Architecture Program

 

Date of this Version

12-2014

Citation

Kane, Suzanne B. "Finding Addison Mizner: His Scrapbook Testimony" MS thesis, University of Nebraska-Lincoln, 2014.

Comments

A THESIS Presented to the Faculty of The Graduate College at the University of Nebraska In Partial Fulfillment of Requirements For the Degree of Master of Science, Major: Architecture, Under the Supervision of Professor Mark Hinchman. Lincoln, Nebraska: December, 2014

Copyright (c) 2014 Suzanne B. Kane

Abstract

Through historic archival research, this study focuses on the works of Florida architect Addison Mizner (1872-1933), credited with bringing Spanish/Mediterranean Revival architecture to Palm Beach, Florida in the early 20th century. This thesis is the first to study the works of Mizner through the perspective of his personal scrapbooks. In a state of advanced deterioration, Mizner’s scrapbooks are currently housed in Society of the Four Arts, King Library in Palm Beach, Florida. While a rare and treasured source of their own accord, the importance of the scrapbooks is elevated by the fact that many of Mizner’s buildings have been demolished, severely altered, or are inaccessible to the public. As a result, it is difficult to experience Mizner’s works first hand through his remaining buildings.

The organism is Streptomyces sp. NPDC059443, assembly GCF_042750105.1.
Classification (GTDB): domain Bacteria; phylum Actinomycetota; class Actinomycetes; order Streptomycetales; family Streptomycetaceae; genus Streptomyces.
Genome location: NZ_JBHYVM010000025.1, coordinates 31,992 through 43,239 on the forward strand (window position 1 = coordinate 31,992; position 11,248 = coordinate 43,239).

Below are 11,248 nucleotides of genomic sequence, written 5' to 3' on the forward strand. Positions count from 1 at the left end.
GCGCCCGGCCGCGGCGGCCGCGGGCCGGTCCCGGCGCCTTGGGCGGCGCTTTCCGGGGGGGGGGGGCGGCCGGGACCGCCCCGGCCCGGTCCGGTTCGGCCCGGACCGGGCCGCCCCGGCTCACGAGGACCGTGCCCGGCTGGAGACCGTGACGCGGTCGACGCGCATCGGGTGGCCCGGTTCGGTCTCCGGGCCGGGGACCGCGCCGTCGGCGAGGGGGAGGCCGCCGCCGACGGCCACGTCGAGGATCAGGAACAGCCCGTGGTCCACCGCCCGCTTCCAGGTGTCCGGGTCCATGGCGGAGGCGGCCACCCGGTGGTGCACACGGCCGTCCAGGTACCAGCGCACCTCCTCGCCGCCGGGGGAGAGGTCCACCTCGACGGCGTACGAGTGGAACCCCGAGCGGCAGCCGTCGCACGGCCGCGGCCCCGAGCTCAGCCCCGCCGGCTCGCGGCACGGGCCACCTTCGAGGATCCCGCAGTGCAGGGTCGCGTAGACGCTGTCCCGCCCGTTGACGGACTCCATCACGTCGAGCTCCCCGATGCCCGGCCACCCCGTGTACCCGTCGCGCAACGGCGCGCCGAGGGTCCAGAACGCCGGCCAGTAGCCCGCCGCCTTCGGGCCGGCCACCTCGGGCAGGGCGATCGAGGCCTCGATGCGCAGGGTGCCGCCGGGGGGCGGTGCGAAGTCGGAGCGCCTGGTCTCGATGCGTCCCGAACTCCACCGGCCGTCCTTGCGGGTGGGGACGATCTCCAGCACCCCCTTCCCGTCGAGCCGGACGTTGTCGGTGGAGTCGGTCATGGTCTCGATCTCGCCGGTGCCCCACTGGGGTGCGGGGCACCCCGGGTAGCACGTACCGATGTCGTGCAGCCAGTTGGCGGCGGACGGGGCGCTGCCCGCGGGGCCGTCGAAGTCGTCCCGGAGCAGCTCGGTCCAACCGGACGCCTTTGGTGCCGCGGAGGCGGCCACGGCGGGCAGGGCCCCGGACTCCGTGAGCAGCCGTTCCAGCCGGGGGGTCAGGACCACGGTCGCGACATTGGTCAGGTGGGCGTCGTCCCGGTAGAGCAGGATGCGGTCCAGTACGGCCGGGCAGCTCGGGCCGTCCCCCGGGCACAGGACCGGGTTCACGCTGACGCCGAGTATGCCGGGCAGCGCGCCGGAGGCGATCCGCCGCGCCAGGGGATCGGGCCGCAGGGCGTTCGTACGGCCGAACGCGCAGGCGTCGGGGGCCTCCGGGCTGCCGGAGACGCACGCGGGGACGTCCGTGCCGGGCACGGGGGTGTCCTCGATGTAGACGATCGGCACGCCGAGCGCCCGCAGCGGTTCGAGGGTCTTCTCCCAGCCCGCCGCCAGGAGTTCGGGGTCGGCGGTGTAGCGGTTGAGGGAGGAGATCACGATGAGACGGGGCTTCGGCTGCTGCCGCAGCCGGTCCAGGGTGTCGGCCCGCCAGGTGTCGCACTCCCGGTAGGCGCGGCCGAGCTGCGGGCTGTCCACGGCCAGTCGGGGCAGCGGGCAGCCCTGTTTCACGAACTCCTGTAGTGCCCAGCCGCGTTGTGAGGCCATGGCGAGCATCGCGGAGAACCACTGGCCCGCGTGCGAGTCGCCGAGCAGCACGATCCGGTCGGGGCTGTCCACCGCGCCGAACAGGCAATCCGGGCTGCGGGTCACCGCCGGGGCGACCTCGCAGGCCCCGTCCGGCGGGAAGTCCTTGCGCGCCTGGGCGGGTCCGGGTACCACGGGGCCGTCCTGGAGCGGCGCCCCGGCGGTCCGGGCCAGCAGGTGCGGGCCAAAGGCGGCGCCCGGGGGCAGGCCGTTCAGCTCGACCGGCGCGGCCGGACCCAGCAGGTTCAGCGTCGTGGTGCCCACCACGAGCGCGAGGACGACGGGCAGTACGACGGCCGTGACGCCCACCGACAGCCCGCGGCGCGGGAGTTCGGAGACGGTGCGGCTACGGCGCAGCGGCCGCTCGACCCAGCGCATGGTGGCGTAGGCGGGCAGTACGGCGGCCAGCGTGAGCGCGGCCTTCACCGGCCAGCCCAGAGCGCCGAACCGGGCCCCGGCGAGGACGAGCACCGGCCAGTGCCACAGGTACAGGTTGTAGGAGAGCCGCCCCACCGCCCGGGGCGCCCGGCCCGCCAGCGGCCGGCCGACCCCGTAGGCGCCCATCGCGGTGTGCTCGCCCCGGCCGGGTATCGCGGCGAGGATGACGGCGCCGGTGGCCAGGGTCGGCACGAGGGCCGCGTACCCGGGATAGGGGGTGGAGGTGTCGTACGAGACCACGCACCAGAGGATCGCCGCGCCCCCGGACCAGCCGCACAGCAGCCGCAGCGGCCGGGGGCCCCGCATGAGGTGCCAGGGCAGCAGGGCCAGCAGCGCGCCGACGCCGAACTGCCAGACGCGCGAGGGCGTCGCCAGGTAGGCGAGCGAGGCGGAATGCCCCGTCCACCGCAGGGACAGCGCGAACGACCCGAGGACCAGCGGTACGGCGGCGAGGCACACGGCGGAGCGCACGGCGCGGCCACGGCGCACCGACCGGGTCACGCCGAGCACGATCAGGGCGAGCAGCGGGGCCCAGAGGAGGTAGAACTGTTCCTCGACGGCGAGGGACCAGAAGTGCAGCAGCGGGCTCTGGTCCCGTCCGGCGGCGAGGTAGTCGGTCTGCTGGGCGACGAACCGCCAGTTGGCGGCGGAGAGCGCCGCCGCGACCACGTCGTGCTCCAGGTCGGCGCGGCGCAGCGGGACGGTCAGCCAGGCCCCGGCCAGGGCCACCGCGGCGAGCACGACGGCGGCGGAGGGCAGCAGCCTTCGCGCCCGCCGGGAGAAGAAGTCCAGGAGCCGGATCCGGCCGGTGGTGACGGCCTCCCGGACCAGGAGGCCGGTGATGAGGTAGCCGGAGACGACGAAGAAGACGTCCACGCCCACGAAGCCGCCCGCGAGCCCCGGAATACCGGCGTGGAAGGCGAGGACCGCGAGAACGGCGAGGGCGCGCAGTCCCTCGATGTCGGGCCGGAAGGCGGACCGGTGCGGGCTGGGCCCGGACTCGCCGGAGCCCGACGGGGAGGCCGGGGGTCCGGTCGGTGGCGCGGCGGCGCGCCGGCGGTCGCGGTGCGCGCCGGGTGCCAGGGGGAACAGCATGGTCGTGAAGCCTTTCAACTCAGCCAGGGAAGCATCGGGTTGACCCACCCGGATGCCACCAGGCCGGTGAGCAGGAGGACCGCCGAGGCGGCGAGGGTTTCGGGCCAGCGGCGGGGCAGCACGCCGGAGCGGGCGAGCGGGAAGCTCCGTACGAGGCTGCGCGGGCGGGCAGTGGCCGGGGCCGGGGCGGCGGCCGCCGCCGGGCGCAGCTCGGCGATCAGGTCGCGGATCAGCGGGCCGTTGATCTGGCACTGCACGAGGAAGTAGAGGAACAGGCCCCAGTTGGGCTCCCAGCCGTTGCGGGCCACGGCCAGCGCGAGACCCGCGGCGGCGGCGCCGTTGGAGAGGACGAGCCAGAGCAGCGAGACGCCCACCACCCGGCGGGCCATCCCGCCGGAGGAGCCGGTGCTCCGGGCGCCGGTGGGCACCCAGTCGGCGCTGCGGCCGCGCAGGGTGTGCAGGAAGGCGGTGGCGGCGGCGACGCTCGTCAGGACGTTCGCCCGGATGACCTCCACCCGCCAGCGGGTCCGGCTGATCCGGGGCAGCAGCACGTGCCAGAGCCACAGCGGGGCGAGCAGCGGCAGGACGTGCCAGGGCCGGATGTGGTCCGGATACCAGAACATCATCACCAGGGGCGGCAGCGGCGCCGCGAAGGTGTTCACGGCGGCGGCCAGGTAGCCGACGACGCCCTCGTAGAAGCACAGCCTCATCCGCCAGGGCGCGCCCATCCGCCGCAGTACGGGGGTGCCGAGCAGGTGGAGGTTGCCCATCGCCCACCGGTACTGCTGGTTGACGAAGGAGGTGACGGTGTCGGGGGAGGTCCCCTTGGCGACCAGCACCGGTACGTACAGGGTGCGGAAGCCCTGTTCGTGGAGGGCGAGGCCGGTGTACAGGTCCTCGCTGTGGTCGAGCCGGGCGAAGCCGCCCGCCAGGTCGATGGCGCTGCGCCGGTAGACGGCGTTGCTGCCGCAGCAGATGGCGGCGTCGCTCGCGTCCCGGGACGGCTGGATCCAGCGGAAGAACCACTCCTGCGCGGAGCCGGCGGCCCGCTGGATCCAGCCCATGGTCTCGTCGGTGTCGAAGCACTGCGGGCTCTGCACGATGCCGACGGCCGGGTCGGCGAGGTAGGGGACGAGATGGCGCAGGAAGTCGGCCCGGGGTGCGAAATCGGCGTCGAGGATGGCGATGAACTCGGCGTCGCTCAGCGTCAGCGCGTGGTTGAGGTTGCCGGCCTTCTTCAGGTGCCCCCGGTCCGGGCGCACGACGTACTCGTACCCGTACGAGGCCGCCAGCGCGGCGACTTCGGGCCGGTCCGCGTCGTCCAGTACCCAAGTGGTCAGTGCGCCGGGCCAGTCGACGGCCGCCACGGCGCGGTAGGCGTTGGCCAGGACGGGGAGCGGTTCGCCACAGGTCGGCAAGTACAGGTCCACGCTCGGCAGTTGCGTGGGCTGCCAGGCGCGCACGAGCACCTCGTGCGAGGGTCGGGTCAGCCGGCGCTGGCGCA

The absence of an in-depth study on Mizner’s personal scrapbooks leaves a gap in Mizner scholarship. This research reveals how the Mizner scrapbooks present his mode of thought and design intent, and how they serve as a pictorial narration of the workings of an architect in a very primitive Florida with few resources beyond his own innovations. In addition, this study will show how the scrapbooks refute long-standing views of Mizner’s lack of architectural acumen, a product of Modernism’s mid-century coup. Considering the fragile nature of the scrapbooks, it is hopeful that this thesis will not only spark a renewed interest in all things Mizner, but will advance an awareness and urgency for continued preservation of this treasured primary source and his remaining buildings.

Adviser: Mark Hinchman